There is still need for additional licensed and unlicensed spectrum. Only exclusive availability of licensed spectrum can ensure communications availability and quality of service and on a wide-area basis where contention for frequencies is greatest. For example, some exclusive use is essential in Ultra-Reliable and Low-Latency Communications (URLLC) which is one of upcoming 5G's three dimensions for performance improvement. Unlicensed spectrum for WiFi, now also for LTE's Licensed Assisted Access (LAA) and soon with 5G, will continue to provide local-area coverage with extended capacity on an opportunistic and best efforts basis. LAA also maintains an "anchor" in licensed spectrum.
Although, together, these opposite spectrum allocation methods have provided coverage and adequate capacity for most of us, this approach alone has deprived some users from benefitting from unused spectrum for coverage in marginally economic areas and for capacity in areas where end-user traffic demand is high. In sparsely-populated areas of developed countries and more widely in low-income countries, large amounts of spectrum are unused by licensees while would-be operators are blocked from accessing it. In these places and even in densely-populated parts of developed countries, spectrum licensees are motivated to hoard the spectrum they have paid for until they choose to use it, if ever, and to prevent others from doing so in the meantime.
Spectrum-sharing will lower barriers to entry for service providers, reduce their break-even points and lower the cost of broadband Internet access to end users. The biggest opportunity in spectrum sharing it to bridge the digital divide by connecting to people where while most spectrum is lying unused, and where other network costs and consumer price sensitivity are highest due to remote locations, low population densities, and low incomes. Elsewhere, it provides the opportunity for challengers to stir things up with a bit more competition.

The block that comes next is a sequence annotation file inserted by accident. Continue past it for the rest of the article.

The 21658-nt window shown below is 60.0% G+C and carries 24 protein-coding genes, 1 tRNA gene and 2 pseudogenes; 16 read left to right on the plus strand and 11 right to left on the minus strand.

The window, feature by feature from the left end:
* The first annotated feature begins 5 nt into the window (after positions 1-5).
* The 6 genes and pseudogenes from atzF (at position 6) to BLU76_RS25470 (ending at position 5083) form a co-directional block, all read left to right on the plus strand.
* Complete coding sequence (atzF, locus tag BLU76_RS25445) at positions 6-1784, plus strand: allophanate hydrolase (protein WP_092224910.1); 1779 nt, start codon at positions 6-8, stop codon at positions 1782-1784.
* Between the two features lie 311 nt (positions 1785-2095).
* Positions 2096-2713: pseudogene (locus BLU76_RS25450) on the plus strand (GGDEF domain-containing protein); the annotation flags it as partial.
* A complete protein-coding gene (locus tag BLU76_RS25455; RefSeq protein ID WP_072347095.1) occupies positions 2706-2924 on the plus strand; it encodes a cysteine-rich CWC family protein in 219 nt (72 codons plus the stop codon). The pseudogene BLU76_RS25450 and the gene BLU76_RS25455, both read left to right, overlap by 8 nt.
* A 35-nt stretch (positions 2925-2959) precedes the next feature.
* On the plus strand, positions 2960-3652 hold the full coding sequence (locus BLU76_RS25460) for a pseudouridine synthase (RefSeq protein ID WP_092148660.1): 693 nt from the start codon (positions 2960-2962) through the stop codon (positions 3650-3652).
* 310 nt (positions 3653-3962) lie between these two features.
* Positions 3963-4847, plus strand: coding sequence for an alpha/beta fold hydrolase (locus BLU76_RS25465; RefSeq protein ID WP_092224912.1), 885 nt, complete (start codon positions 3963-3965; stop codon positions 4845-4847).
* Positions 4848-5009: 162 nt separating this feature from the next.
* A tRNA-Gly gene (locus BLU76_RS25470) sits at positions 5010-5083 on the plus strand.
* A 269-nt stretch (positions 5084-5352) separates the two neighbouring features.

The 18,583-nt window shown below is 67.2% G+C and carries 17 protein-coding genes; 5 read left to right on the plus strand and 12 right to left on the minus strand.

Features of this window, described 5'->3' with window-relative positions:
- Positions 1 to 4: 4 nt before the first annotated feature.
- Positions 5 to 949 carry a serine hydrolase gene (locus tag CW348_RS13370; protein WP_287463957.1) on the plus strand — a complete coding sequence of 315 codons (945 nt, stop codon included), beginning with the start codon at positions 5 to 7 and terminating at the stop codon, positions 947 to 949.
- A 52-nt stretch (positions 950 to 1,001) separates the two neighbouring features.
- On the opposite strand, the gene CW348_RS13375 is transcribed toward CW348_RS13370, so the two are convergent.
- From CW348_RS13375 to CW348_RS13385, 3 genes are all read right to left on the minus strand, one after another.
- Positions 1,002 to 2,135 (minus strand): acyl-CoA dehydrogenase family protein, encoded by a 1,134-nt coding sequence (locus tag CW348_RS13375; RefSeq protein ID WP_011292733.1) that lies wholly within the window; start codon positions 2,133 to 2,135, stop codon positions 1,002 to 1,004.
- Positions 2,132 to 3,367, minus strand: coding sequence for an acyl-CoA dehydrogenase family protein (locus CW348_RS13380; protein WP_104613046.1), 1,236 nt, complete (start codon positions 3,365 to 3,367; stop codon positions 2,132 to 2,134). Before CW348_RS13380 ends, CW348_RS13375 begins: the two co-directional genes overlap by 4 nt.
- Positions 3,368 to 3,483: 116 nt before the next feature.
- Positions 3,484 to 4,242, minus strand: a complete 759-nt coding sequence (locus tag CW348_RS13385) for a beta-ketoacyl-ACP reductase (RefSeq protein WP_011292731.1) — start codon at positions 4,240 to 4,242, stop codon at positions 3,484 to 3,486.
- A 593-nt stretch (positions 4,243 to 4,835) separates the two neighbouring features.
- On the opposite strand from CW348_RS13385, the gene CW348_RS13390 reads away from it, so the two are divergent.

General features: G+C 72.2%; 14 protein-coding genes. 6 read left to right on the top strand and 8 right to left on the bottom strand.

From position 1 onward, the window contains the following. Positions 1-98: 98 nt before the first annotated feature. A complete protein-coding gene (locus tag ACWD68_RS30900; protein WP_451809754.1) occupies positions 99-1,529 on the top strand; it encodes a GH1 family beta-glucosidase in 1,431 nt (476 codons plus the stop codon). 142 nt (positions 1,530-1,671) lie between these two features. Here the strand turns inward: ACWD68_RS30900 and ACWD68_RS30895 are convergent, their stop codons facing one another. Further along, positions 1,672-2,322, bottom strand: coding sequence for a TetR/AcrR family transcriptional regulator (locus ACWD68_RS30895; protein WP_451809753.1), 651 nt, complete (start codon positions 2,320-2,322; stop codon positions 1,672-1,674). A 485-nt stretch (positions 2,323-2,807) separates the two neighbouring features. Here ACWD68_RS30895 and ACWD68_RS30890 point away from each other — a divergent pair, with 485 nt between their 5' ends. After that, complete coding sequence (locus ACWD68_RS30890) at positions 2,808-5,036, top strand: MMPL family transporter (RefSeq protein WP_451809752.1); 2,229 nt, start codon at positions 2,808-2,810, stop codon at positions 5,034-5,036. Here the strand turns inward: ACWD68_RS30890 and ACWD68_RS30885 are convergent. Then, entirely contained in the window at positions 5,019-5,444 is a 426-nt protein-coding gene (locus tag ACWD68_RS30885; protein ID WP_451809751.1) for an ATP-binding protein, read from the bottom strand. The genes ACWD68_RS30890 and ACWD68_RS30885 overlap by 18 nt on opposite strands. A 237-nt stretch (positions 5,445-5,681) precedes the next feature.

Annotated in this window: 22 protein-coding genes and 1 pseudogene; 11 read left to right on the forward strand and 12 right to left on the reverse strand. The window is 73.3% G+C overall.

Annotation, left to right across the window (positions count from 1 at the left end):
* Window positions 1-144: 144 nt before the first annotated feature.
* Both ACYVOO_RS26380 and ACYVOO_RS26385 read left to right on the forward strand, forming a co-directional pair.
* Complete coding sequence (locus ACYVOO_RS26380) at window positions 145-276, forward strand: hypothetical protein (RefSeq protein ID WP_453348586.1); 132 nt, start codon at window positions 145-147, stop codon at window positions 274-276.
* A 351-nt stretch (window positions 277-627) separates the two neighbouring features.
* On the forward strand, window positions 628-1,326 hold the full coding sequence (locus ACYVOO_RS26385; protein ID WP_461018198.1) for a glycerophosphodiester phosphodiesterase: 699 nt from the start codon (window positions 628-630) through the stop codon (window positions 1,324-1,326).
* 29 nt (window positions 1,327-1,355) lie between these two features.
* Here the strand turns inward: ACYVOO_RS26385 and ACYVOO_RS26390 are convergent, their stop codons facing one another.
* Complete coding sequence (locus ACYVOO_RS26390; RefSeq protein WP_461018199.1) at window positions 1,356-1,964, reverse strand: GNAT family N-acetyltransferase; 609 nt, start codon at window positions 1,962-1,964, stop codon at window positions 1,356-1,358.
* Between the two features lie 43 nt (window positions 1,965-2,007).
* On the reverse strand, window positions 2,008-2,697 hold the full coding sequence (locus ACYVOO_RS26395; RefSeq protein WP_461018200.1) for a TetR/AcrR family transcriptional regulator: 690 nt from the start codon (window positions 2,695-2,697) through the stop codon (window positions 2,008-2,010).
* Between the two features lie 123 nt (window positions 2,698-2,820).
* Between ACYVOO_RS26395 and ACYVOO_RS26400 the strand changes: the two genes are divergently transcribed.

Keith Mallinson has more than 25 years of experience in the Telecommunications Industry: as a research analyst, consultant and testifying expert witness. Complementing his industry focus, he has a broad skill set including technologies, market analysis, regulation, economics and finance. Prior to founding WiseHarbor in 2006, Mallinson led Yankee Group's global Wireless/Mobile research and consulting team as Executive Vice President, based in Boston, from 2000. Until then, he had overall responsibility for the firm's European division, as Managing Director from 1995. Prior to that he was the European Research Director.